Thanks to patches surfacing on public mailing lists on Monday that continue work on the open-source enablement of Intel Haswell
graphics under Linux, we have a look at the different variants of Haswell. Somewhat surprising is that there's 36 different IDs representing the next-generation Haswell products with different flavors of integrated graphics.
Having 36 different PCI IDs for Haswell graphics processors is much greater than what was seen for any previous generation. Within the open-source Intel Linux graphics driver right now are just six for Ivy Bridge: GT1 and GT2 variants for mobile, desktop, and server CPUs. Sandy Bridge had a few more with the GT2+ variant for mobile and desktop CPUs. With Haswell though, it looks like there will be more flavors.
Here's a rundown of the PCI IDs that were made public on Monday through Intel's open-source Linux driver.
Intel Haswell Desktop (GT1):
Intel Haswell Desktop (GT2):
Intel Haswell Desktop (GT2+):
Intel Haswell Mobile (GT1):
Intel Haswell Mobile (GT2):
Intel Haswell Mobile (GT2+):
Intel Haswell Server (GT1):
Intel Haswell Server (GT2):
Intel Haswell Server (GT2+):
Intel Haswell SDV Desktop (GT1):
Intel Haswell SDV Desktop (GT2):
Intel Haswell SDV Desktop (GT2+):
Intel Haswell SDV Mobile (GT1):
Intel Haswell SDV Mobile (GT2):
Intel Haswell SDV Mobile (GT2+):
Intel Haswell SDV Server (GT1):
Intel Haswell SDV Server (GT2):
Intel Haswell SDV Server (GT2+):
Intel Haswell ULT Desktop (GT1):
Intel Haswell ULT Desktop (GT2):
Intel Haswell ULT Desktop (GT2+):
Intel Haswell ULT Mobile (GT1):
Intel Haswell ULT Mobile (GT2):
Intel Haswell ULT Mobile (GT2+):
Intel Haswell ULT Server (GT1):
Intel Haswell ULT Server (GT2):
Intel Haswell ULT Server (GT2+):
Intel Haswell CRW Desktop (GT1):
Intel Haswell CRW Desktop (GT2):
Intel Haswell CRW Desktop (GT2+):
Intel Haswell CRW Mobile (GT1):
Intel Haswell CRW Mobile (GT2):
Intel Haswell CRW Mobile (GT2+):
Intel Haswell CRW Server (GT1):
Intel Haswell CRW Server (GT2):
Intel Haswell CRW Server (GT2+):
It looks like for desktop, server, and mobile CPUs for the graphics processor flavors for each of them there will be GT1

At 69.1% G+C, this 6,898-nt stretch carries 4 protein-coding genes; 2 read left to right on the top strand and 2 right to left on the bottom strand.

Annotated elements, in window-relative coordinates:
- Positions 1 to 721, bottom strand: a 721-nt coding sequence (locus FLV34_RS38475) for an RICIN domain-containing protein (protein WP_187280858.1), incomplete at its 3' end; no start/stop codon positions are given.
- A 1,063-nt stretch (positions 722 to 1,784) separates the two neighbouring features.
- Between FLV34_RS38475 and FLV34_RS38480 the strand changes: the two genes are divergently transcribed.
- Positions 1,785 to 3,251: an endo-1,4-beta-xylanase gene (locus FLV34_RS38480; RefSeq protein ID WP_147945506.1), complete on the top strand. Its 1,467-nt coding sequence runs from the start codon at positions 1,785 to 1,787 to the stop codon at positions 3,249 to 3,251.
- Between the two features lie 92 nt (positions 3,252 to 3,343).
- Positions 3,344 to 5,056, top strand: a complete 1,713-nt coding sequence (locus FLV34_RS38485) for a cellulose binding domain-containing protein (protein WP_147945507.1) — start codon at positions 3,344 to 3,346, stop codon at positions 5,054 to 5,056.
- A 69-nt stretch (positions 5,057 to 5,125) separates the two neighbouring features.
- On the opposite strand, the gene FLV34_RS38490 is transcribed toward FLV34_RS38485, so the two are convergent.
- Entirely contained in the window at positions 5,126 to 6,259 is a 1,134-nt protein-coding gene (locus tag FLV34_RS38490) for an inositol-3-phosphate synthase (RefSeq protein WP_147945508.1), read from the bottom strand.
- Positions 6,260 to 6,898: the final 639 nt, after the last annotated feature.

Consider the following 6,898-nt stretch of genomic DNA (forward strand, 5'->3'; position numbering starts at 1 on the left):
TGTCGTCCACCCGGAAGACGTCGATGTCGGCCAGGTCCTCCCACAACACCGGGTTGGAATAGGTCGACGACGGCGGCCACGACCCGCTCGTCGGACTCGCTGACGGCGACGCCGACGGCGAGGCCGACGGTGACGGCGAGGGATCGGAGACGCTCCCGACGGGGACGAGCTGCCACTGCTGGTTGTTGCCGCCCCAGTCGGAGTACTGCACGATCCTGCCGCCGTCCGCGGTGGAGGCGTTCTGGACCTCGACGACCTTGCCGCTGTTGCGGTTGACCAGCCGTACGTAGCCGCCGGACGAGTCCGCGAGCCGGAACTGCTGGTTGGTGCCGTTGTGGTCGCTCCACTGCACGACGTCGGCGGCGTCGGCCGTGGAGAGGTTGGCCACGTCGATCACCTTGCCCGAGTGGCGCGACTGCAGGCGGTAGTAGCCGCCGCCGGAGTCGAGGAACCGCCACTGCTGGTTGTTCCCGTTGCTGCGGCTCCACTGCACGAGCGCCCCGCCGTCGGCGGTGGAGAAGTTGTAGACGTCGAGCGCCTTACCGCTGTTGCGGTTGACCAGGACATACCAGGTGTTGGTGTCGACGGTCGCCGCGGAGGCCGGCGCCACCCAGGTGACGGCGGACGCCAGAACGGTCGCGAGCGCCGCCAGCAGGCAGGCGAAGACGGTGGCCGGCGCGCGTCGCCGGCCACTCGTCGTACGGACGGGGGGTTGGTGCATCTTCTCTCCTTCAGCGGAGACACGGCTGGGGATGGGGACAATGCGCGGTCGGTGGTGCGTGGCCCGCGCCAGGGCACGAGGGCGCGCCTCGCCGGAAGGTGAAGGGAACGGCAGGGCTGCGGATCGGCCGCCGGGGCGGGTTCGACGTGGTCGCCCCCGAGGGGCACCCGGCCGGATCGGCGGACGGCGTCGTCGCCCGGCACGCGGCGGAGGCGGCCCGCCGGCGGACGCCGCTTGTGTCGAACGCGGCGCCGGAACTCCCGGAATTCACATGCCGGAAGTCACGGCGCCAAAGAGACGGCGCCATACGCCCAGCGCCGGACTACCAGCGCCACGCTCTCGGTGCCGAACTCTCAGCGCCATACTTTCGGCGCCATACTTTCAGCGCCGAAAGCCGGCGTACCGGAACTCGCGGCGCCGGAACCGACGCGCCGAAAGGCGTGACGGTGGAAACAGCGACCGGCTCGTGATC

, and GT2+
varieties. However, beyond that there's then SDV, ULT, and CRW varieties for each of the desktop/server/mobile segments with GT1/GT2/GT2+ graphics.
This official Intel Linux kernel patch deviates from what was reportedly previously of Haswell having GT1, GT2, and GT3 models, with it being a likely naming discrepancy between GT2+ and GT3.
is likely for Software Development Vehicle
-- Intel's early development hardware for their developers and partners. The SDV models aren't for retail consumers. Having separate PCI IDs now for Intel SDV models is useful for determining development vs. production hardware and separating any quirks out there.
one would assume is for Ultrabooks
. This might be their low-power spin of Haswell for Ultrabooks or on the server front for any low-power Haswell-based Xeon processors with ultra efficiency.
Lastly, there is CRW
, but that's not ringing any bells right now -- I'll update if that name comes to mind, perhaps after more coffee this morning or getting ahold of some sources. Within the Intel Linux driver stack was never previous any CRW model.
The PCI IDs were obtained from this mailing list post
plus there was matching ID lists for the libdrm and Intel Linux kernel DRM driver as well. The patch comes from Paulo Zanoni of Intel's Open-Source Technology Center and has been reviewed by others on the OTC crew as well.
In a pull request on Tuesday morning containing driver fixes -- including these new Haswell IDs -- Daniel Vetter of Intel writes
, "tons of hsw pci ids - this one is a bit late because internal approval sometimes takes a while, but ppl in charge finally agreed that world+dog already knows about ult and crw haswell variants ;-)"
Intel Haswell processors are expected to succeed Ivy Bridge
in Q2'2013. Haswell will be manufactured on a 22nm process with the 3D tri-gate transistors while being designed around new CPU sockets, ship with AVX2 (Advanced Vector Extensions 2), Intel Transaction Synchronization Extensions, DDR4 support on the high-end, and improved graphics support. The Haswell graphics performance is more competitive thanks to higher clocks, the stacked memory that will be as much as 128MB I've heard from reliable developers, and other improvements.
While Ivy Bridge is only a few months old and is doing great on Linux
, I'm already very excited about Haswell coming next year. The Haswell processor and graphics performance should both be splendid. (Speaking of Ivy Bridge Linux, the next Phoronix benchmarks there coming out include HD 2500 IVB testing from an Intel Core i5 3470 and then Ivy Bridge benchmark results from an Apple MacBook Pro with Retina Display.)
Intel's open-source developers have been publicly working on the Haswell graphics driver enablement for months
and so far it appears to be in great shape -- in large part thanks to the great work of the late
. The Haswell Linux graphics support should already be at parity to the Ivy Bridge Linux support
. Separate Intel teams have also been working on other areas such as compiler optimizations for Haswell
. Intel Valley View
is also coming together nicely.
Exciting times are ahead for Linux on Intel hardware!